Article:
Although Mr Netanyahu has repeatedly called for UNRWA to be replaced, Israeli security officials have been urging western nations to keep up the financing.

“They have made it clear that Israel has no readiness to jump into this as international law requires,” one of the officials said, referring to Israel's humanitarian obligations as an occupying power.

“There is a very strong split within the Israeli political system and security establishment.”

Deep-rooted suspicion

Israel has long objected to the existence of UNRWA, but more so as its governments shifted ever more to the right.

Its opposition is rooted in a long-term goal to undermine the right of return of Palestinians who fled or were forced to leave during Israel's creation in 1948.

However, the new allegations stem from a desire to deflect attention from its war in Gaza, according to multiple sources in the West and the Middle East.

They said that the allegations were released as the International Court of Justice delivered its initial opinion in the genocide case against Israel.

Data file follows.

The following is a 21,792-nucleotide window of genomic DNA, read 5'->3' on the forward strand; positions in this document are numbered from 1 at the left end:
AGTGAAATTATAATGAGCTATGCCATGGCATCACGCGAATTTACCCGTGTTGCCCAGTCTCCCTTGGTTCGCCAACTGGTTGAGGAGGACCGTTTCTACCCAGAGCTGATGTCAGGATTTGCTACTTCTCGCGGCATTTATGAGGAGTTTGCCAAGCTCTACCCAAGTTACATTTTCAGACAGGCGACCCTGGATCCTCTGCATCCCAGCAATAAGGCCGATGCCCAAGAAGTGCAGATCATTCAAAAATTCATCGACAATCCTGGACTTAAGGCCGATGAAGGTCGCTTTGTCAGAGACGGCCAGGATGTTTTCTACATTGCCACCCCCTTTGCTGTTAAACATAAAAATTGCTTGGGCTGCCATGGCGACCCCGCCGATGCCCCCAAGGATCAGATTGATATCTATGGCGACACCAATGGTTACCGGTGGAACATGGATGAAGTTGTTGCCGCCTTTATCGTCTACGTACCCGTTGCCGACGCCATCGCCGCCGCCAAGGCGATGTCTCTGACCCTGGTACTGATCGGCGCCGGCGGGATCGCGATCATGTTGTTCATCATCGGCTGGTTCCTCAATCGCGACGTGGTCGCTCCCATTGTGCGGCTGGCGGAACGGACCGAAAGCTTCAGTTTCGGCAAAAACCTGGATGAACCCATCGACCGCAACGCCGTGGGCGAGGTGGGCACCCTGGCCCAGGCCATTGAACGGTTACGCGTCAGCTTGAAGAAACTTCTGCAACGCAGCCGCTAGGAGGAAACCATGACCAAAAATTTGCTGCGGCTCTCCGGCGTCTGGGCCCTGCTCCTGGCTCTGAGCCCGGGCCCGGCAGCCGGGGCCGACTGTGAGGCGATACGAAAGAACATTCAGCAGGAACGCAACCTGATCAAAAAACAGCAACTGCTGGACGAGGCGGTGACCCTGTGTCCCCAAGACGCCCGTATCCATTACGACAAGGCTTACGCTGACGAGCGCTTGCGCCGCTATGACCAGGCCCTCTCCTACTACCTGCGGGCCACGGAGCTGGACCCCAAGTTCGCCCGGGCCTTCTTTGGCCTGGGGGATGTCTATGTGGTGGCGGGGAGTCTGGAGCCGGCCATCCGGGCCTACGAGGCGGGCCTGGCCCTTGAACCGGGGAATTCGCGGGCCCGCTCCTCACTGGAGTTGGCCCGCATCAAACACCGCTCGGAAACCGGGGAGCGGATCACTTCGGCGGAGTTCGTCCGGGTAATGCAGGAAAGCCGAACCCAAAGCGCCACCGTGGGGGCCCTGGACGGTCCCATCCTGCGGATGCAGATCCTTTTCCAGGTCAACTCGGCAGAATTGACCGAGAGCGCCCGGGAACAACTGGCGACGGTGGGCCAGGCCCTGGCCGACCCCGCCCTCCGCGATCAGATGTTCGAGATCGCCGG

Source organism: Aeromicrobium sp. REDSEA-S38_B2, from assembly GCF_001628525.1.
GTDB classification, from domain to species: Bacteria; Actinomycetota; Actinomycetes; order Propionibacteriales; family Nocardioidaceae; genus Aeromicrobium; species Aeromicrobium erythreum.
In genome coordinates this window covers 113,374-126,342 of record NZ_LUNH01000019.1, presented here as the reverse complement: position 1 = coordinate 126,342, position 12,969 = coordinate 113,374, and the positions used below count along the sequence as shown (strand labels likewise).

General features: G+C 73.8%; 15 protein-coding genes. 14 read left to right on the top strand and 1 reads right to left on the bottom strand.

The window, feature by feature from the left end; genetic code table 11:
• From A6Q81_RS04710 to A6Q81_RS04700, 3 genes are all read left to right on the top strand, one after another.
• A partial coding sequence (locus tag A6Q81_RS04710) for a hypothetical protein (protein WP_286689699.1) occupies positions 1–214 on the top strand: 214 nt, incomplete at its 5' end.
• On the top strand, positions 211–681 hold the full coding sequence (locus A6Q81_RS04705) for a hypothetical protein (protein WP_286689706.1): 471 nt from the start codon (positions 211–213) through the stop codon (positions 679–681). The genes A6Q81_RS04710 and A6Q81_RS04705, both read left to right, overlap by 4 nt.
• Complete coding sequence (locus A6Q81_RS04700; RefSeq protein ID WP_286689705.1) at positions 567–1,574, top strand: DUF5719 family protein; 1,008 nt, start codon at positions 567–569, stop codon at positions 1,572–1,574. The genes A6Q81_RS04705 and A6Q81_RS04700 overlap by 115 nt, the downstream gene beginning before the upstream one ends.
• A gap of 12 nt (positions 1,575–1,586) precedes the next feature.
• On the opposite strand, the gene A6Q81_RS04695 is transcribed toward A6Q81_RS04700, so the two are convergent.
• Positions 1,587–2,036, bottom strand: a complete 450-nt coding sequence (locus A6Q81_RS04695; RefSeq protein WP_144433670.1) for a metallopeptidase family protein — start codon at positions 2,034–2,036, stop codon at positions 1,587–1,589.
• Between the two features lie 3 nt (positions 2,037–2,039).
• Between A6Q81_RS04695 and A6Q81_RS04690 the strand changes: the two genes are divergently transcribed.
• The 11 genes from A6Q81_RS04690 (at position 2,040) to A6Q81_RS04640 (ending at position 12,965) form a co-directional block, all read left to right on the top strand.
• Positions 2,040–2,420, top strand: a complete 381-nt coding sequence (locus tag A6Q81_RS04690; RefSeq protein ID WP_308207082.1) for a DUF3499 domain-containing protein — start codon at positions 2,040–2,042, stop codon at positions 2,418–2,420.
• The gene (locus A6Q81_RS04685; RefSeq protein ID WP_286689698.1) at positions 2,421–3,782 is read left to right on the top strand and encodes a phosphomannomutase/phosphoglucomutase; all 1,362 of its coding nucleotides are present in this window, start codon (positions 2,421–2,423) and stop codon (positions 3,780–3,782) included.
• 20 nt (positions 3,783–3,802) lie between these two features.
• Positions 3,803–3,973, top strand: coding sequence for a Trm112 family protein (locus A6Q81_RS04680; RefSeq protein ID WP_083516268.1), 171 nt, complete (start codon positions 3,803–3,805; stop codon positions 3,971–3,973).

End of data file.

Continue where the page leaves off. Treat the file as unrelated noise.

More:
One of the officials said UNRWA had to address all Israeli allegations “however outrageous” because since October 7, fewer leaders in donor countries were willing “to spend political capital” in its defence.

An Arab official who deals with UNRWA said that although the organisation has come to be seen as a vehicle for Palestinian advancement, mainly by virtue of providing them with schooling, its existence had no bearing on the right of return.

“What the Israeli officials don’t get is that the right of return is an individual right that precedes UNRWA,” he said, pointing out international conventions and norms that pre-date UNRWA’s establishment in 1949.

“Even if UNRWA goes away, the right of return will not.”

Updated: February 11, 2024, 4:18 AM